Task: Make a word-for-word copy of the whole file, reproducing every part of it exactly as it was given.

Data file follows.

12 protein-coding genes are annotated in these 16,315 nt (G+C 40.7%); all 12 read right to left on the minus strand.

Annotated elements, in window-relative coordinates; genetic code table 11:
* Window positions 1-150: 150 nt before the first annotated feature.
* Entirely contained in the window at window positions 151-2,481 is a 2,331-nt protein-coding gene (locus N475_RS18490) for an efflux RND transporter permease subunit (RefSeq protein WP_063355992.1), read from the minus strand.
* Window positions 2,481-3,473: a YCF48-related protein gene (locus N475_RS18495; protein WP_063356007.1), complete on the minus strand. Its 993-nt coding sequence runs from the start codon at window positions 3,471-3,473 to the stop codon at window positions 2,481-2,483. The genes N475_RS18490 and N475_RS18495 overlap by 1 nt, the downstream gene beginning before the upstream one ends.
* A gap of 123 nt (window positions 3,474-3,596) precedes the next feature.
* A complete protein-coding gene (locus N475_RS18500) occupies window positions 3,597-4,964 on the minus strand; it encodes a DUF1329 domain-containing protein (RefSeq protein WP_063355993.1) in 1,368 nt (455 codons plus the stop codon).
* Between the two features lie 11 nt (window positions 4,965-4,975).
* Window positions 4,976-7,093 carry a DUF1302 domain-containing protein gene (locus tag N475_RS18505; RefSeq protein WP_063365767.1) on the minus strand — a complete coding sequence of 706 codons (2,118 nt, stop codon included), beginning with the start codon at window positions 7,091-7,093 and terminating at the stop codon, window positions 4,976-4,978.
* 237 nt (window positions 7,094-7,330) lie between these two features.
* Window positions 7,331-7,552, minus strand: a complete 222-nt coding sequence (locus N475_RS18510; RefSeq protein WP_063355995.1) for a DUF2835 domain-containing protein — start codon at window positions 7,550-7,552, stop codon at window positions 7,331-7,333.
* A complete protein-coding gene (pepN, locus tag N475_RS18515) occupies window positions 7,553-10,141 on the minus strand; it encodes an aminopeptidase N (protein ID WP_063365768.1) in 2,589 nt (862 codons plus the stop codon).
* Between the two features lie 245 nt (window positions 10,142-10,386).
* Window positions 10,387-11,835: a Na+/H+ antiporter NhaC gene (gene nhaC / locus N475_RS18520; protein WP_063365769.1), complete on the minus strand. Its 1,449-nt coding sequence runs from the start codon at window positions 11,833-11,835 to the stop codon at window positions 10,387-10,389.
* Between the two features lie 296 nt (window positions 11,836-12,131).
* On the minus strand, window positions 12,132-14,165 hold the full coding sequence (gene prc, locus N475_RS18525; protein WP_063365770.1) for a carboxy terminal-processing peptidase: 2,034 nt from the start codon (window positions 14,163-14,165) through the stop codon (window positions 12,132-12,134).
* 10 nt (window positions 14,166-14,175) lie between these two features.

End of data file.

12 protein-coding genes are annotated in these 16,315 nt (G+C 40.7%); all 12 read right to left on the minus strand.

Annotated elements, in window-relative coordinates; genetic code table 11:
* Window positions 1-150: 150 nt before the first annotated feature.
* Entirely contained in the window at window positions 151-2,481 is a 2,331-nt protein-coding gene (locus N475_RS18490) for an efflux RND transporter permease subunit (RefSeq protein WP_063355992.1), read from the minus strand.
* Window positions 2,481-3,473: a YCF48-related protein gene (locus N475_RS18495; protein WP_063356007.1), complete on the minus strand. Its 993-nt coding sequence runs from the start codon at window positions 3,471-3,473 to the stop codon at window positions 2,481-2,483. The genes N475_RS18490 and N475_RS18495 overlap by 1 nt, the downstream gene beginning before the upstream one ends.
* A gap of 123 nt (window positions 3,474-3,596) precedes the next feature.
* A complete protein-coding gene (locus N475_RS18500) occupies window positions 3,597-4,964 on the minus strand; it encodes a DUF1329 domain-containing protein (RefSeq protein WP_063355993.1) in 1,368 nt (455 codons plus the stop codon).
* Between the two features lie 11 nt (window positions 4,965-4,975).
* Window positions 4,976-7,093 carry a DUF1302 domain-containing protein gene (locus tag N475_RS18505; RefSeq protein WP_063365767.1) on the minus strand — a complete coding sequence of 706 codons (2,118 nt, stop codon included), beginning with the start codon at window positions 7,091-7,093 and terminating at the stop codon, window positions 4,976-4,978.
* 237 nt (window positions 7,094-7,330) lie between these two features.
* Window positions 7,331-7,552, minus strand: a complete 222-nt coding sequence (locus N475_RS18510; RefSeq protein WP_063355995.1) for a DUF2835 domain-containing protein — start codon at window positions 7,550-7,552, stop codon at window positions 7,331-7,333.
* A complete protein-coding gene (pepN, locus tag N475_RS18515) occupies window positions 7,553-10,141 on the minus strand; it encodes an aminopeptidase N (protein ID WP_063365768.1) in 2,589 nt (862 codons plus the stop codon).
* Between the two features lie 245 nt (window positions 10,142-10,386).
* Window positions 10,387-11,835: a Na+/H+ antiporter NhaC gene (gene nhaC / locus N475_RS18520; protein WP_063365769.1), complete on the minus strand. Its 1,449-nt coding sequence runs from the start codon at window positions 11,833-11,835 to the stop codon at window positions 10,387-10,389.
* Between the two features lie 296 nt (window positions 11,836-12,131).
* On the minus strand, window positions 12,132-14,165 hold the full coding sequence (gene prc, locus N475_RS18525; protein WP_063365770.1) for a carboxy terminal-processing peptidase: 2,034 nt from the start codon (window positions 14,163-14,165) through the stop codon (window positions 12,132-12,134).
* 10 nt (window positions 14,166-14,175) lie between these two features.